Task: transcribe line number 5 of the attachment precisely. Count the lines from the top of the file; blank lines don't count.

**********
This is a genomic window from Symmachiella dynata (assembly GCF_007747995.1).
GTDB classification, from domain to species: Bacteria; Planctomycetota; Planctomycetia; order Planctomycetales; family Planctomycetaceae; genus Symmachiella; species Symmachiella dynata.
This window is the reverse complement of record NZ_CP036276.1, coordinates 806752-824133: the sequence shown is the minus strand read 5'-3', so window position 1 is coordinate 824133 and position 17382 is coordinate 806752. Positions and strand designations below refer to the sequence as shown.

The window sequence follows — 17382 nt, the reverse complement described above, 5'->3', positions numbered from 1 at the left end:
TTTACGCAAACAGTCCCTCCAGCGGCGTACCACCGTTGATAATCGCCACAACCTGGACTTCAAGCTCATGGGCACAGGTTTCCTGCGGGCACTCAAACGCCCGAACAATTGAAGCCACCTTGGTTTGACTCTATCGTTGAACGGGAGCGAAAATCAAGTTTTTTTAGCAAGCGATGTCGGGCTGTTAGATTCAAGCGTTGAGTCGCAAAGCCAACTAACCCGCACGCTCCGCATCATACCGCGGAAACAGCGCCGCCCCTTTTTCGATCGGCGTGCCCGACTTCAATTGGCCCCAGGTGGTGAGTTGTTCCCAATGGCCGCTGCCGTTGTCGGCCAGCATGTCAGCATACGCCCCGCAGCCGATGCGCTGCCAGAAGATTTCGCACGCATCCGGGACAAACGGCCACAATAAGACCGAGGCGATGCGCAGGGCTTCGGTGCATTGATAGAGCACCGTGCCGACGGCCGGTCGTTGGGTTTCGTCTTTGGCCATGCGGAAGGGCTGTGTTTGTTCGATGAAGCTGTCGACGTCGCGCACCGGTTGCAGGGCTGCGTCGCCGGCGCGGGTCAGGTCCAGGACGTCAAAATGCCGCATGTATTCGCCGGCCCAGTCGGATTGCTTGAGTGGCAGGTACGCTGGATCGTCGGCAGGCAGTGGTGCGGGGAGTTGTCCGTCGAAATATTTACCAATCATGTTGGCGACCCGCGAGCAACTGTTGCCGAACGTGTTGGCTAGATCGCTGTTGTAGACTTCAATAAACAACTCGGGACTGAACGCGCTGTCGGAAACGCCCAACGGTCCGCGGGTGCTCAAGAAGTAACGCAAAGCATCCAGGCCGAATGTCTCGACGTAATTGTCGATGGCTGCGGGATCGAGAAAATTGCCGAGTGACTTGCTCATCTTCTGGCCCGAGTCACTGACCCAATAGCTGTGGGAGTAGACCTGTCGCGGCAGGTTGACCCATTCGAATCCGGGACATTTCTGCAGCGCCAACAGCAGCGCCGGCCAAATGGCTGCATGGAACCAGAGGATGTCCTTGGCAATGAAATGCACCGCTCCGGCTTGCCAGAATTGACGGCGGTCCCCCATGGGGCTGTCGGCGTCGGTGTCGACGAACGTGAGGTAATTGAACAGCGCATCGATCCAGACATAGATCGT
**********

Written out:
TTTACGCAAACAGTCCCTCCAGCGGCGTACCACCGTTGATAATCGCCACAACCTGGACTTCAAGCTCATGGGCACAGGTTTCCTGCGGGCACTCAAACGCCCGAACAATTGAAGCCACCTTGGTTTGACTCTATCGTTGAACGGGAGCGAAAATCAAGTTTTTTTAGCAAGCGATGTCGGGCTGTTAGATTCAAGCGTTGAGTCGCAAAGCCAACTAACCCGCACGCTCCGCATCATACCGCGGAAACAGCGCCGCCCCTTTTTCGATCGGCGTGCCCGACTTCAATTGGCCCCAGGTGGTGAGTTGTTCCCAATGGCCGCTGCCGTTGTCGGCCAGCATGTCAGCATACGCCCCGCAGCCGATGCGCTGCCAGAAGATTTCGCACGCATCCGGGACAAACGGCCACAATAAGACCGAGGCGATGCGCAGGGCTTCGGTGCATTGATAGAGCACCGTGCCGACGGCCGGTCGTTGGGTTTCGTCTTTGGCCATGCGGAAGGGCTGTGTTTGTTCGATGAAGCTGTCGACGTCGCGCACCGGTTGCAGGGCTGCGTCGCCGGCGCGGGTCAGGTCCAGGACGTCAAAATGCCGCATGTATTCGCCGGCCCAGTCGGATTGCTTGAGTGGCAGGTACGCTGGATCGTCGGCAGGCAGTGGTGCGGGGAGTTGTCCGTCGAAATATTTACCAATCATGTTGGCGACCCGCGAGCAACTGTTGCCGAACGTGTTGGCTAGATCGCTGTTGTAGACTTCAATAAACAACTCGGGACTGAACGCGCTGTCGGAAACGCCCAACGGTCCGCGGGTGCTCAAGAAGTAACGCAAAGCATCCAGGCCGAATGTCTCGACGTAATTGTCGATGGCTGCGGGATCGAGAAAATTGCCGAGTGACTTGCTCATCTTCTGGCCCGAGTCACTGACCCAATAGCTGTGGGAGTAGACCTGTCGCGGCAGGTTGACCCATTCGAATCCGGGACATTTCTGCAGCGCCAACAGCAGCGCCGGCCAAATGGCTGCATGGAACCAGAGGATGTCCTTGGCAATGAAATGCACCGCTCCGGCTTGCCAGAATTGACGGCGGTCCCCCATGGGGCTGTCGGCGTCGGTGTCGACGAACGTGAGGTAATTGAACAGCGCATCGATCCAGACATAGATCGT